November 22, 2004

Top 10s in the ACM

Also interesting in a weird sort of way is the following Top 10 items downloaded from the DL in September 2004 lists from the same issue of the CACM as my last post. Weird because the list of top 10 refereed articles are quite uninteresting to me. None of them were even from Sept 2004, which is kinda odd, when you think about it. Also, the month rank and year rank are out of whack, leading me to believe that the results are highly influenced by random course offerings at large schools. Some topics I expected: mobile communications, curricular issues but the list didn't really strike me in an "Aha" kind of way I would have expected.

On the other hand, the list of top courses & ebooks downloaded was quite interesting, something I know is relevant for my own collection development: Java, UML, c/C++/C#, Data Modeling, Project Management and SQL. It solidifies in my mind the enduring (for now) interest among CS types for this type of information and why we can't keep the books on the shelves. What I'd like to see? How about something really good on Matlab, numerical analysis and scientific computing.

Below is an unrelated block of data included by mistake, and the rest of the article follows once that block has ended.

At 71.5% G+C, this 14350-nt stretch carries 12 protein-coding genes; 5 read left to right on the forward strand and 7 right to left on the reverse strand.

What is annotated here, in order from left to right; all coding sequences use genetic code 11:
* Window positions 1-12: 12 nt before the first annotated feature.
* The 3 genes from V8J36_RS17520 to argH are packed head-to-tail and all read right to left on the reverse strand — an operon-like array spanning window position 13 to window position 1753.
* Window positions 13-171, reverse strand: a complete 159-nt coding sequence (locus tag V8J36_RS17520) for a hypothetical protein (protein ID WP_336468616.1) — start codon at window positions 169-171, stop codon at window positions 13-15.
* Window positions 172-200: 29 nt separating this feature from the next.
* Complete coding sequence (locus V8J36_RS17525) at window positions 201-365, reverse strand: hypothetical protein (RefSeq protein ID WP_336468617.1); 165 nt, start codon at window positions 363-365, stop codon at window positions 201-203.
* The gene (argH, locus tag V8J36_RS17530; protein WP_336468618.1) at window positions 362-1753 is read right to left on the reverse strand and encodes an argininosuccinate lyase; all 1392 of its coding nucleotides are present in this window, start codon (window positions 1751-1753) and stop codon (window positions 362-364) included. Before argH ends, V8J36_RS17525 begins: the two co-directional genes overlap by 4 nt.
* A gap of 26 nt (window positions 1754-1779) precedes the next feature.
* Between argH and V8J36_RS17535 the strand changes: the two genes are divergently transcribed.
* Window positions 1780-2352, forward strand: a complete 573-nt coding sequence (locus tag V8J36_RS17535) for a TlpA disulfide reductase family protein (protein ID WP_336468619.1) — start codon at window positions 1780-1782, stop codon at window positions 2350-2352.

The third top ten was the list of most downloaded articles from the ACM's magazines. Again, not much from 2004, some of the year rankings and month rankings out of whack, but still very interesting. Business aspects, professional development concerns, wireless, data modeling but also a bunch of survey type articles that people are obviously using to get up to speed on certain topics.

Thanks for the info, ACM. Could we do this more often?

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